I’m trying not to go too deep into my comments these days to save my mental health, but when I went to post on TikTok earlier this week I saw that this particular video had more than 23 million views and nearly 26,000 comments. Clearly it hit a nerve.
I gave myself 30 minutes in the comment section to see what people were saying. While a good amount of the nearly 26,000 people who commented shared how the video made them feel less alone, the overwhelming majority of comments were either “you’re not fat enough to feel this way,” or “you’re too fat to be in a bikini” or “if you hate yourself work out” (comments below are the most PG-rated…ugh people can be mean).
These people missed the entire point of the video.
First of all, I want to make it explicitly clear that I do not view being “fat” as a negative thing. People come in all shapes and sizes and all of them are beautiful. Behind every person is also a complex living human with emotions and trauma that can alter the way we see ourselves in the world.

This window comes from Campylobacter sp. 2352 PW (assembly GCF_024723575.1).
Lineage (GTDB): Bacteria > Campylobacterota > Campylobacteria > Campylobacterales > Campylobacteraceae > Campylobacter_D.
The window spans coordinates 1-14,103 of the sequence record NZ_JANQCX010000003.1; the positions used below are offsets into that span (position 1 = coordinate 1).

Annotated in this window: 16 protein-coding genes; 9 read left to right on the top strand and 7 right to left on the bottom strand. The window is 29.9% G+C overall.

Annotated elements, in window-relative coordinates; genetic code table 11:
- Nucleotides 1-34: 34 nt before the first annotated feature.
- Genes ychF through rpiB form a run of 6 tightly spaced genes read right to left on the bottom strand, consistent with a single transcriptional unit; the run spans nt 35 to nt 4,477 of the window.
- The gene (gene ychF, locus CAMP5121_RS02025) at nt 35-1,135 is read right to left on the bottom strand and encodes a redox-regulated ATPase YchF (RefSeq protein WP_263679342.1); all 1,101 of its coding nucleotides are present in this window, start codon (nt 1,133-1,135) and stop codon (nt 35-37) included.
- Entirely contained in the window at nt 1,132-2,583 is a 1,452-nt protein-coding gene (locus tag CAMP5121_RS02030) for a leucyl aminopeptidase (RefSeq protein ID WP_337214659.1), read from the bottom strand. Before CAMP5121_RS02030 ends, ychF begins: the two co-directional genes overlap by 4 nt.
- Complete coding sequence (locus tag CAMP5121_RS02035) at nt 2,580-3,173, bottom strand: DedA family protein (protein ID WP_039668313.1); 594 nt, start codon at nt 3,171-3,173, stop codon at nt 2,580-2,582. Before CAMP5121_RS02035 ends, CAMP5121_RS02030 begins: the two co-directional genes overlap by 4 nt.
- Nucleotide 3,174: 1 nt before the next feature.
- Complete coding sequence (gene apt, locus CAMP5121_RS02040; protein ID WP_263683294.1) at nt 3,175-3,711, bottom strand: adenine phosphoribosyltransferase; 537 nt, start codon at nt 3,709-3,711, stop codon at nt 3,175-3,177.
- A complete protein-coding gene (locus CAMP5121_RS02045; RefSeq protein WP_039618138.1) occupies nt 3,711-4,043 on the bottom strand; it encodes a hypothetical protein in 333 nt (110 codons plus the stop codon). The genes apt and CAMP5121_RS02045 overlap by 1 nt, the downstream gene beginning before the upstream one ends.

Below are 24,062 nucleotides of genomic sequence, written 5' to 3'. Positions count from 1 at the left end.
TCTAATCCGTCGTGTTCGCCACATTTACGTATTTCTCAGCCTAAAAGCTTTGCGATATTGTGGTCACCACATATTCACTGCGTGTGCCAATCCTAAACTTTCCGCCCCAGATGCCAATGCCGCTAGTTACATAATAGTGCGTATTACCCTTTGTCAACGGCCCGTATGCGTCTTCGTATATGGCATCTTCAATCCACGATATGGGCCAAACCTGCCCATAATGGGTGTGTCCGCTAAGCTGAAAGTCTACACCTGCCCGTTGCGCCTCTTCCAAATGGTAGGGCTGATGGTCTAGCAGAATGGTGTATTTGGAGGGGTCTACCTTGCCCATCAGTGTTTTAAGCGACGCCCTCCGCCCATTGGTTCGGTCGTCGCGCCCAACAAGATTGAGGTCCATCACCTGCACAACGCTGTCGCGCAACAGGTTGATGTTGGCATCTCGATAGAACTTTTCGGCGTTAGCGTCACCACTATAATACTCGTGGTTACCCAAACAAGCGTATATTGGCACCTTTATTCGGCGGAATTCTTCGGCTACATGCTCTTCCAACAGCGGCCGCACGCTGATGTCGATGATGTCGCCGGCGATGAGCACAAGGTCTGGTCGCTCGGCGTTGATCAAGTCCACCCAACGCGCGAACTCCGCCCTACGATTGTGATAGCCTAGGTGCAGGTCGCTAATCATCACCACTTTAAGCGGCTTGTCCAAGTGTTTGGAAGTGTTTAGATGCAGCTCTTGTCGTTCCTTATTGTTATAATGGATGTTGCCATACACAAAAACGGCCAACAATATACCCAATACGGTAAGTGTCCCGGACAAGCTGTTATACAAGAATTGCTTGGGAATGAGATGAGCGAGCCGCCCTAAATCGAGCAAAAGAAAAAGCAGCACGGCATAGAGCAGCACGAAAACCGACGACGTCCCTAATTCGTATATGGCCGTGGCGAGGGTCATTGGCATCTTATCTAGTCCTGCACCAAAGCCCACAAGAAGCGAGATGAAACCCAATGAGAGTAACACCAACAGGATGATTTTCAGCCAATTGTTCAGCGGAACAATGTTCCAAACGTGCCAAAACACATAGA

The comments saying I was “too skinny” or “not fat enough” to have insecurities and that I must be “attention seeking” or that I had “pick me energy” made it really clear how many people don’t understand that body dysmorphia, eating disorders, or complicated relationships with self image don’t discriminate based on your size. It’s the same reason that when people do abuse themselves or food in order to reach target weights or body goals, statistically, continue to feel negatively toward themselves and their bodies. Why? Because believing that your body is not beautiful or worthy of celebration based on a certain size or weight is not something that goes away when the weight is lost or gained, it sticks with you until you heal your mind (something I’m learning myself every day).
Alternatively, the comments saying I was “too fat” to be in a bikini are exactly why I will continue to post in one. I love bathing suits! I feel like the best version of myself when I am surfing or swimming or lounging in swimwear, and I refuse to apologize for it or cover up because someone else has an opinion about my body—because frankly it’s none of their business. Furthermore, I don’t work out to change my body. I workout because movement and the ability to move are gifts. I do it to feel strong, to get a happy dose of endorphins, and to maintain a healthy lifestyle.